- Brad Pauley-trombonist
- Ned Rothenberg - multi-instrumentalist
- Eugene Rousseau – classical saxophonist
- Xavier Rudd - modern one-man band
- Andy Sheppard - jazz saxophonist from Bristol England.
- Colin Stetson- saxophonist and multi-instrumentalist 
- Jaap Stotijn - Dutch musician; solo oboist with the Residentie Orchestra in The Hague and with the French Opera in Paris
- Clark Terry - Jazz trumpet and flugelhorn player and educator. Author of Clark Terry's System of Circular Breathing (1976).
- Kim Wilson - American blues harmonica player
- Canibus (Germaine Williams) - Jamaican-American rapper[verification needed]
- Trombone Shorty (Troy Anderson) - Trombonist and Trumpeter from New Orleans
- Neil Dusseault - American saxophonist and music educator 
- Amy Dickson - Saxophonist from Australia 
- Jonah Parzen-Johnson - Baritone Saxophonist and composer.
- Courtney Pine - Jazz Saxophonist e.g. on "Modern Day Jazz Stories" album.
- John Surman - Jazz multiinstrumentalist, mostly on saxes and clarinets, on "Cloud Line Blue" and other albums.
- Carlo Actis Dato - Italian Baritone Saxophonist and Bass Clarinetist
- Vann Burchfield - American Smooth Jazz Saxophonist, writer, composer and music producer.
- Blake Noble - Didgeridoo
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- University of Chicago
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- Reviewed by John, Shand. "Bend and stretch of morphing genres." Sydney Morning Herald, The 15 July 2008: 18. Newspaper Source Plus. Web. 17 Sept. 2012.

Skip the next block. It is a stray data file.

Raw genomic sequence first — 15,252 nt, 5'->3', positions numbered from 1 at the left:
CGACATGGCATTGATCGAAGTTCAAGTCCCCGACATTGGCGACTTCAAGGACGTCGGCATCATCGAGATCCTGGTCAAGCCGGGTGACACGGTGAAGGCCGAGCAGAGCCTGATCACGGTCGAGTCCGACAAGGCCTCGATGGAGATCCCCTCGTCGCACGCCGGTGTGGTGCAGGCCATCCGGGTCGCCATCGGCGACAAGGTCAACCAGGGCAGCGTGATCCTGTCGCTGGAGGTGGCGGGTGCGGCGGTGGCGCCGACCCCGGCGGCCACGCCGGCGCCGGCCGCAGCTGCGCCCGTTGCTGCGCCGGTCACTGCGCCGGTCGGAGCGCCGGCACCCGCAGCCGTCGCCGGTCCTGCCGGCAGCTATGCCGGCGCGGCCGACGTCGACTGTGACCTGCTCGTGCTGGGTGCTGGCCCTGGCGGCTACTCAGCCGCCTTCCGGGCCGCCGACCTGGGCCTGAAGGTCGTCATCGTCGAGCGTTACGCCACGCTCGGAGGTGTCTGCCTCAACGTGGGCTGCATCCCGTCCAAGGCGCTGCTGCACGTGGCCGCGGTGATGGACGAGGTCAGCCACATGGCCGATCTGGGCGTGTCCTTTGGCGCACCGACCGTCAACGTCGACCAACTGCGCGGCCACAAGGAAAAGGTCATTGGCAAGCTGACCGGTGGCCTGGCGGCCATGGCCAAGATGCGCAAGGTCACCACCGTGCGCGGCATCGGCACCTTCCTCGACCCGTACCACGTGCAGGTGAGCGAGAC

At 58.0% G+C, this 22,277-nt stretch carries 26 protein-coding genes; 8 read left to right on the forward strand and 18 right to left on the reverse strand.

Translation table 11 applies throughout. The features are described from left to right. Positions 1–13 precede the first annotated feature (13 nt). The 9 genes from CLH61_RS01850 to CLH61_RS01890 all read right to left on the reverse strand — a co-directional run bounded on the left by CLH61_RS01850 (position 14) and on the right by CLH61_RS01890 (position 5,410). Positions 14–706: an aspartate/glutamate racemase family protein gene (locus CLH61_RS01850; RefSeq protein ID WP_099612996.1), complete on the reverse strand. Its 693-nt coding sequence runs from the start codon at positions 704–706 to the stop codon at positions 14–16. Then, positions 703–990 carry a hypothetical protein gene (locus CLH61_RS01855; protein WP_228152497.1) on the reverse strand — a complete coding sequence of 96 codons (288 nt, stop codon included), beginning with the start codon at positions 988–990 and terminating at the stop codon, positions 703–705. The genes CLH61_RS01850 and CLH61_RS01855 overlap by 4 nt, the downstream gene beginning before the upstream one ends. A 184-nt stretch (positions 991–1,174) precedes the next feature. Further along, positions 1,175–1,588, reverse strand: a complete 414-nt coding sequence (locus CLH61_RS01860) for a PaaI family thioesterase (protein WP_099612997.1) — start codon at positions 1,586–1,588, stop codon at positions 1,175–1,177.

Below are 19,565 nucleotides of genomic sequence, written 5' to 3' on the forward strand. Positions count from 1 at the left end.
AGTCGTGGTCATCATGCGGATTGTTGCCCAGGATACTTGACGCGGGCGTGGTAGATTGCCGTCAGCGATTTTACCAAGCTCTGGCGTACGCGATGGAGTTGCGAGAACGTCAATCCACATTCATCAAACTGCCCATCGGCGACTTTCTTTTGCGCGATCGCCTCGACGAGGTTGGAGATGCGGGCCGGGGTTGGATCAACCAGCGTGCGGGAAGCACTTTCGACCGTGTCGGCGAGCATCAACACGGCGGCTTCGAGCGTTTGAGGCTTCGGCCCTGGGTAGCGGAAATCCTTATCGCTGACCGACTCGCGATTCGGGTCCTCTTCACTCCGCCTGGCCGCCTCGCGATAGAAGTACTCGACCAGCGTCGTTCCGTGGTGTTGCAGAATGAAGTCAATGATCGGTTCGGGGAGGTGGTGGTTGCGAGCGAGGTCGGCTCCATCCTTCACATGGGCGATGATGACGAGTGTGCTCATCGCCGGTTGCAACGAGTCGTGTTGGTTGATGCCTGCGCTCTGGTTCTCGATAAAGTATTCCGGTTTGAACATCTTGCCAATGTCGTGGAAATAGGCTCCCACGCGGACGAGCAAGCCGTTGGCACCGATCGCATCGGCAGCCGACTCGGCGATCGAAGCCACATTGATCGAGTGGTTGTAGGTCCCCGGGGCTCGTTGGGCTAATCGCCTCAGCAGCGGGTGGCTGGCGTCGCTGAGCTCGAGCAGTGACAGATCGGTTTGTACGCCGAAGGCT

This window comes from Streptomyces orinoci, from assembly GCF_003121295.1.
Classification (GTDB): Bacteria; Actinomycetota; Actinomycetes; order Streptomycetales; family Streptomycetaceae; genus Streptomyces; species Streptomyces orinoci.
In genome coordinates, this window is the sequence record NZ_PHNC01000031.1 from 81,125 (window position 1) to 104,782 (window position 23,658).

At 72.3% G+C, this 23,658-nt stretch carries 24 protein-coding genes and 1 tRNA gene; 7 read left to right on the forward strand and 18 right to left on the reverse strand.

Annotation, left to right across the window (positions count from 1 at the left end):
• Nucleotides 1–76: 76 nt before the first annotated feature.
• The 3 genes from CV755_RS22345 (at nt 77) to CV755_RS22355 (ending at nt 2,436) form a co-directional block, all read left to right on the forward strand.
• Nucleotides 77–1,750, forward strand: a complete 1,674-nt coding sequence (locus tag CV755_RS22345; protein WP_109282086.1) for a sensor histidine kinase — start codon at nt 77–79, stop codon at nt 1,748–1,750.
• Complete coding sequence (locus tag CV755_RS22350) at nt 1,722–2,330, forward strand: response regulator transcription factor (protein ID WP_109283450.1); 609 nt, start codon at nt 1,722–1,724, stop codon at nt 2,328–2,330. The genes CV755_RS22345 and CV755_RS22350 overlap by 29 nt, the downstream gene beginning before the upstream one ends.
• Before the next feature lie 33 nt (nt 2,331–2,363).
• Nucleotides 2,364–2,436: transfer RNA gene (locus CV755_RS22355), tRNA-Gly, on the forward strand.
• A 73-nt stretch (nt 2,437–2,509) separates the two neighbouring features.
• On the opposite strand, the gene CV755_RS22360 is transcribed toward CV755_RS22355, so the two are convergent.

- Eugene Rousseau
- Watson, Chad. "Powered by Good Spirit." Newcastle Herald, The (includes the Central Coast Herald) 29 Oct. 2005: 22. Newspaper Source Plus. Web. 17 Sept. 2012.
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- Conan, Neal. "Trombone Shorty Melds Jazz Old And New." Talk Of The Nation (NPR) (n.d.): Newspaper Source Plus. Web. 17 Sept. 2012.
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- "Amy Dickson - Phillip Glass' Violin Concerto No 1". "Having arranged the piece for saxophone, Amy then had to spend a further 6 months learning how to circular breath (a technique where you can both inhale and exhale air at the same time) in order to actually be able to play it!"
- Reed, Bryan. "On The Beach". The Mountain Xpress. Retrieved 8 October 2012.
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- Six Steps To Mastering Circular Breathing at Didge Project
- iDIDJ Australia: Australian Didgeridoo Cultural Hub
- Circular breathing for harmonica
- Learning circular breathing
- The Circular Breathing - Launeddas
- How to do circular breathing on saxophone
- Kenny G Circular Breathing Lesson at YouTube
- Young woman demonstrating circular breathing technique while playing didgeridoo in Carcassonne France at YouTube in HD